Also called moving staircase, moving stairway. a continuously moving stairway on an endless loop for carrying passengers up or down.
a means of rising or descending, increasing or decreasing, etc., especially by stages: the social escalator.
of, pertaining to, or included in an escalator clause: The union demands escalator protection of wages.

1895–1900, Americanism; formerly a trademark; perhaps escal(ade) + (elev)ator Unabridged
Based on the Random House Dictionary, © Random House, Inc. 2014.
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World English Dictionary
escalator (ˈɛskəˌleɪtə)
1.  a moving staircase consisting of stair treads fixed to a conveyor belt, for transporting passengers between levels, esp between the floors of a building
2.  short for escalator clause
[C20: originally a trademark]

Collins English Dictionary - Complete & Unabridged 10th Edition
2009 © William Collins Sons & Co. Ltd. 1979, 1986 © HarperCollins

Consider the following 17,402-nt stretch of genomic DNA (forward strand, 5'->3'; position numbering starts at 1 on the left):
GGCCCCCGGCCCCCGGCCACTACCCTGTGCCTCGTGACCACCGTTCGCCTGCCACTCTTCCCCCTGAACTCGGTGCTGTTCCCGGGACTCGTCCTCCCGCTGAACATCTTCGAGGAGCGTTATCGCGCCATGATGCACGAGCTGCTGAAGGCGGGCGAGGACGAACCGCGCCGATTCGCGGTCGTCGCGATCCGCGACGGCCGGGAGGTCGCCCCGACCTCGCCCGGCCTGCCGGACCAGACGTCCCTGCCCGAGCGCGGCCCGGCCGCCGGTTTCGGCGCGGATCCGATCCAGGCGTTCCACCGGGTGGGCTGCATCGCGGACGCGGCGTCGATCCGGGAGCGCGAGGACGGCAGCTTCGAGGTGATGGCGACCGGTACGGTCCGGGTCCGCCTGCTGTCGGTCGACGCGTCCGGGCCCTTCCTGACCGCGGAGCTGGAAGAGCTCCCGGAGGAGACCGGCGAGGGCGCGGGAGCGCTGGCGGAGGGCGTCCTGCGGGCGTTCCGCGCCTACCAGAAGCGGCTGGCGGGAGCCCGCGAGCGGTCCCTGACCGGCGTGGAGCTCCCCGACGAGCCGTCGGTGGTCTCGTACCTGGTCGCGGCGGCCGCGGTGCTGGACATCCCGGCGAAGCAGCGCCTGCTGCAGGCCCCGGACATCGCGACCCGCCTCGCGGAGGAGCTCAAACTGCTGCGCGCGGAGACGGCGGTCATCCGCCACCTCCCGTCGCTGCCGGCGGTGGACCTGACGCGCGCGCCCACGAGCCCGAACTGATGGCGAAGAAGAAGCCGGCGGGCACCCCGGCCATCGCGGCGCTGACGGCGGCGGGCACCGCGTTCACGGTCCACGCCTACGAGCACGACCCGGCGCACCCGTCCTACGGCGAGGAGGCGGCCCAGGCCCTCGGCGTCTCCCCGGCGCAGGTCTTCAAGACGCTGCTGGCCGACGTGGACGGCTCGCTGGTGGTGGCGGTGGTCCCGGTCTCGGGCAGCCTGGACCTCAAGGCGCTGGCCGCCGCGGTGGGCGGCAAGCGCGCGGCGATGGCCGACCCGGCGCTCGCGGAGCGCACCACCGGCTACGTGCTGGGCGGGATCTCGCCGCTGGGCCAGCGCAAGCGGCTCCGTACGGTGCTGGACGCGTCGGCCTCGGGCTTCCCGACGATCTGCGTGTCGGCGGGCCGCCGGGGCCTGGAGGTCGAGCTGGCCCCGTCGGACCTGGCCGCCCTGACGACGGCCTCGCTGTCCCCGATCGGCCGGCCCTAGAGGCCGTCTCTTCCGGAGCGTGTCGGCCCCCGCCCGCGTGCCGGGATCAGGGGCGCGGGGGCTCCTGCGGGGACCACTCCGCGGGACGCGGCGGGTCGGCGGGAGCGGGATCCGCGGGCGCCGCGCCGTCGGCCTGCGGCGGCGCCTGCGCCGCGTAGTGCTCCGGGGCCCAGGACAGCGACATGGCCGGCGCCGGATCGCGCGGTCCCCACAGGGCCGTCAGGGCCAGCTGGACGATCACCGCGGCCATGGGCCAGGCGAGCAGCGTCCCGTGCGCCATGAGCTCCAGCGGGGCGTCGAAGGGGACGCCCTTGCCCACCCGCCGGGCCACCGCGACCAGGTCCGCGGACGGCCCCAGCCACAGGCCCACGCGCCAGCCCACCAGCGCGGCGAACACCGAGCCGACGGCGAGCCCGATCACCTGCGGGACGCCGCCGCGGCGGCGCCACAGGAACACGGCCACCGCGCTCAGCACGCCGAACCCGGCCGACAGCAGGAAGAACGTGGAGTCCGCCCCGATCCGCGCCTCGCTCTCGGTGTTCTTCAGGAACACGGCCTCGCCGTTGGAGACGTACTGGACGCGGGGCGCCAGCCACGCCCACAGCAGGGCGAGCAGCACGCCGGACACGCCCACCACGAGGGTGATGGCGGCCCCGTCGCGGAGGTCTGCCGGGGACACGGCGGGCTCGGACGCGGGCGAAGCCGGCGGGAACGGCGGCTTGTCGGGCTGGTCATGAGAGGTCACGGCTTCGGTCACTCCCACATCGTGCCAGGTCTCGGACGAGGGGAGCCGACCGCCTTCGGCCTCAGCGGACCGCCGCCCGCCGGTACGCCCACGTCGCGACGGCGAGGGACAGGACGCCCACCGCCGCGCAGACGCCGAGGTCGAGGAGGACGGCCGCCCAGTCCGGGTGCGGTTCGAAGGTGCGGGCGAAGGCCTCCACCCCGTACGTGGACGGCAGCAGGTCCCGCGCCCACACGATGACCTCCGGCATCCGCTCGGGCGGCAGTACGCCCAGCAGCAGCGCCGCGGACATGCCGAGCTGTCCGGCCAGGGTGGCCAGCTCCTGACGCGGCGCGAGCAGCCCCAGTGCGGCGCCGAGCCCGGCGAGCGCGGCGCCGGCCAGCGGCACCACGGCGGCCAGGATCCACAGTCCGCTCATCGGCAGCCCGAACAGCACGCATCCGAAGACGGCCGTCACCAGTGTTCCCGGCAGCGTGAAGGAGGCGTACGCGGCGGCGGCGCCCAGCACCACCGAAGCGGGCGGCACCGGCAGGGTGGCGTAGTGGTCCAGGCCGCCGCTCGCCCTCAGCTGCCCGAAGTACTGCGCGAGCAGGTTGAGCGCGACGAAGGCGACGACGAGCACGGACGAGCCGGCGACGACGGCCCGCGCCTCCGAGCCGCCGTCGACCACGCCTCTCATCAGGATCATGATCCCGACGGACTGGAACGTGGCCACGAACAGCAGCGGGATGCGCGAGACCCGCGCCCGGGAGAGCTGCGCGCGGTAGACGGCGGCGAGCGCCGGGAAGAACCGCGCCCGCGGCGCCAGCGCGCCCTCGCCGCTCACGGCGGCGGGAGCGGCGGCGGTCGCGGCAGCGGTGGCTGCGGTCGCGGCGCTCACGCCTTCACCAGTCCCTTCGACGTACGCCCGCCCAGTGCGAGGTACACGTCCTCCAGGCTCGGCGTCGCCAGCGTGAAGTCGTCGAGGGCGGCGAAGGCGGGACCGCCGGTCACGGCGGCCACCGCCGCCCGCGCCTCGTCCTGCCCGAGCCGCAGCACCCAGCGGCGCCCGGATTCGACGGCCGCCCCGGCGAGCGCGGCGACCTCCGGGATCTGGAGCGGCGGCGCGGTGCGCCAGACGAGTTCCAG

Publishers 1998, 2000, 2003, 2005, 2006, 2007, 2009
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Word Origin & History

1900, Amer.Eng., trade name of an Otis Elevator Co. moving staircase, coined from escalade, a c.1600 borrowing from M.Fr., where it meant "an assault with ladders on a fortification" (from L. scala "ladder") + -ator in elevator. Figurative use is from 1927.
Online Etymology Dictionary, © 2010 Douglas Harper
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Example sentences
But other indices suggest that the postwar escalator has not been moving for
  quite a while.
Eyewitnesses said it left a crater at the foot an escalator, near one of the
  mall's entrances.
Install on escalators sensory devices that detect foreign objects and shut the
  escalator off automatically.
The building entrance is behind the escalator at street level.
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